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Why are Microsoft and Warburg Pincus wooing BrowserStack

Software maker Microsoft, which signed a business part which signed a business partnership with BrowserStack in March, has also offered to invest around $40 million in the company at a valuation of $400-500 million over the past few months, said two of the sources cited above.

Updated: May 23, 2017, 08.13 AM IST
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BrowserStack's annual recurring revenue is estimated to be about $40 million to $50 million, with about 76,000 paying customers including companies like Adobe, Microsoft, Twitter, AirBnB, Spotify and Amazon.
BrowserStack's annual recurring revenue is estimated to be about $40 million to $50 million, with about 76,000 paying customers including companies like Adobe, Microsoft, Twitter, AirBnB, Spotify and Amazon.
BENGALURU: Web-testing platform BrowserStack is being wooed by a slew of investors -strategic and financial -as they hunt for the next big winner in a sector, which combines rapid business growth with steady profits and offers a stark contrast to cash guzzling consumer internet startups that have dominated the funding cycle in recent times.

Mumbai-based BrowserStack, a bootstrapped venture -a term that denotes a company which has not raised any institutional funding -has received interest from marque venture funds including Sequoia Capital and Warburg Pincus, according to three people aware of the development.

Software maker Microsoft, which signed a business part which signed a business partnership with BrowserStack in March, has also offered to invest around $40 million in the company at a valuation of $400-500 million over the past few months, said two of the sources cited above. "But the company is holding out for a (higher) valuation," the sources said, adding that it is looking for a $800million to $1-billion valuation. Microsoft and Warburg Pincus did not reply to email queries from ET. Sequoia Capital responded saying, "this information is incorrect".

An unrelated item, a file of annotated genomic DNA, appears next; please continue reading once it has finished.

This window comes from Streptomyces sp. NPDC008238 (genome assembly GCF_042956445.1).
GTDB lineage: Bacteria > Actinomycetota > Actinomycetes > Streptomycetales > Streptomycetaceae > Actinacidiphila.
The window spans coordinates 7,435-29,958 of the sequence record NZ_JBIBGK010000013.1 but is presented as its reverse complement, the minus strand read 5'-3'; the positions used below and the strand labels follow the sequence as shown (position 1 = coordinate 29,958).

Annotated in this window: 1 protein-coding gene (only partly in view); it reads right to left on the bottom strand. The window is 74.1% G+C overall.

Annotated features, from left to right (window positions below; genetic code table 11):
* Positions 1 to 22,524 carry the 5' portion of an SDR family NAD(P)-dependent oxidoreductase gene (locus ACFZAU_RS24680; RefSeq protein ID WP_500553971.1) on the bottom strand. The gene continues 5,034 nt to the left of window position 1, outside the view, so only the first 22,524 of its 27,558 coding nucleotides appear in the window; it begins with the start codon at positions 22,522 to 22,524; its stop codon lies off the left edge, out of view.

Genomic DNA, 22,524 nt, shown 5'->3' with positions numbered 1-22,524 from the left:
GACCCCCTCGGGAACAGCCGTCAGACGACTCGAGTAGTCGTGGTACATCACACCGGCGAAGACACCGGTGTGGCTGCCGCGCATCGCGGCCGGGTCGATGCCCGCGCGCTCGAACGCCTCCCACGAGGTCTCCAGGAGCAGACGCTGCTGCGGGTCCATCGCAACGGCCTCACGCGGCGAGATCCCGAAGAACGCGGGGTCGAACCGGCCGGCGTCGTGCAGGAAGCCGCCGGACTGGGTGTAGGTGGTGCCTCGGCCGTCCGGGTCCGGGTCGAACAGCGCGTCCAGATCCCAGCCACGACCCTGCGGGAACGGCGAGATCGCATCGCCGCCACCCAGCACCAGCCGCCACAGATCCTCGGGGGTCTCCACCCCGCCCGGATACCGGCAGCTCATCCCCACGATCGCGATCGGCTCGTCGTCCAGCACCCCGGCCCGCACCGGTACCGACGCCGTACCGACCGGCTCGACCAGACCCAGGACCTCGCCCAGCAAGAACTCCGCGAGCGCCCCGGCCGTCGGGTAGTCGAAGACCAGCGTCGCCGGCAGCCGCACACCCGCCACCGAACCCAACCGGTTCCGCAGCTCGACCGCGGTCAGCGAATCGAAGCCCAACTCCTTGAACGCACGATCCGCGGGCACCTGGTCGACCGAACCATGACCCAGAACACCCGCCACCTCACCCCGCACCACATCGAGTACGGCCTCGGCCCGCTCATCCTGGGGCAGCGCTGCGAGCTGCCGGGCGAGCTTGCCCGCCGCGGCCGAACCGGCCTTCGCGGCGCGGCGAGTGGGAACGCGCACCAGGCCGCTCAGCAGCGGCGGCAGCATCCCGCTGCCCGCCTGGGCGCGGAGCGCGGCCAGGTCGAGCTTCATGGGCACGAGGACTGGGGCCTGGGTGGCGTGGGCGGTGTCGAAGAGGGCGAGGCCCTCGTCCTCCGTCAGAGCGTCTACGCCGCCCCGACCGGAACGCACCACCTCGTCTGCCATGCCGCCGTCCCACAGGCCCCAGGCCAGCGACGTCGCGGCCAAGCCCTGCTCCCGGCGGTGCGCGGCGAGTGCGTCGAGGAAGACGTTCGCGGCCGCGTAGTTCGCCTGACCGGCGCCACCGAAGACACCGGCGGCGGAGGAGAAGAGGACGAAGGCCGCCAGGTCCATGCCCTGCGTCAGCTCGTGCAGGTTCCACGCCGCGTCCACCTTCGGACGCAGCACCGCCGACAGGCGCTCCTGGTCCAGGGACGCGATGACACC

Founded by IIT-Bombay batchmates -Ritesh Arora and Nakul Aggarwal -in 2011, BrowserStack is the fourth venture for the duo, and the first to succeed. The company helps developers visualise what their code will look like and how it will perform across browsers and operating systems. A code has to work across multiple browsers -Windows' Internet Explorer, Apple's Safari and Google's Chrome. Each browser has its nuances and the behaviour of codes varies on different platforms.

Arora, 33, did not confirm the investment talks but said his company interacts with venture capital firms on a regular basis to explore choices.

"I've known the Sequoia folks for four years now and Warburg for over a year. We speak to a lot of VCs but there's nothing substantial that has developed in terms of funding," he said.

Arora, 33, who along with Aggarwal was a winner of the inaugural ET Startup Awards in the Bootstrap Champ category in 2015, told ET that, "we have been open to the option of fundraising, we don't have a timeline though and haven't decided on how much to raise. It's very open-ended at the moment."

BrowserStack's annual recurring revenue is estimated to be about $40 million to $50 million, with about 76,000 paying customers including companies like Adobe, Microsoft, Twitter, AirBnB, Spotify and Amazon.

Why are Microsoft and Warburg Pincus wooing BrowserStackFor investors, the Indian enterprise SaaS space is attractive as companies offer competitive pricing and requires less upfront investment. What's more, with global giants including, Apple, Intel and Nutanix shopping for such startups, the chances of exits are also bright. So far, 67 SaaS startups have received funding this year.

Freshdesk, one of India's best known product software makers, was valued at about $700 million when it raised a round led by Sequoia Capital in November and is estimated to have an annual revenue run rate of $60-70 million. Other bootstrapped Indian SaaS startups include Zoho, which competes globally with the likes of Salesforce and Microsoft, Delhi-based web-testing platform Wingify, hospitality SaaS provider Rategain and FusionCharts, a data visualisation company that has over 25,000 consumers across 118 countries.

"From a company's perspective, if there is good customer traction and the numbers look good, there is no harm in raising external funding, as long as there is a vision for what the money is going to be used for," said Naganand Doraswamy, founder of IdeaSpring Capital.

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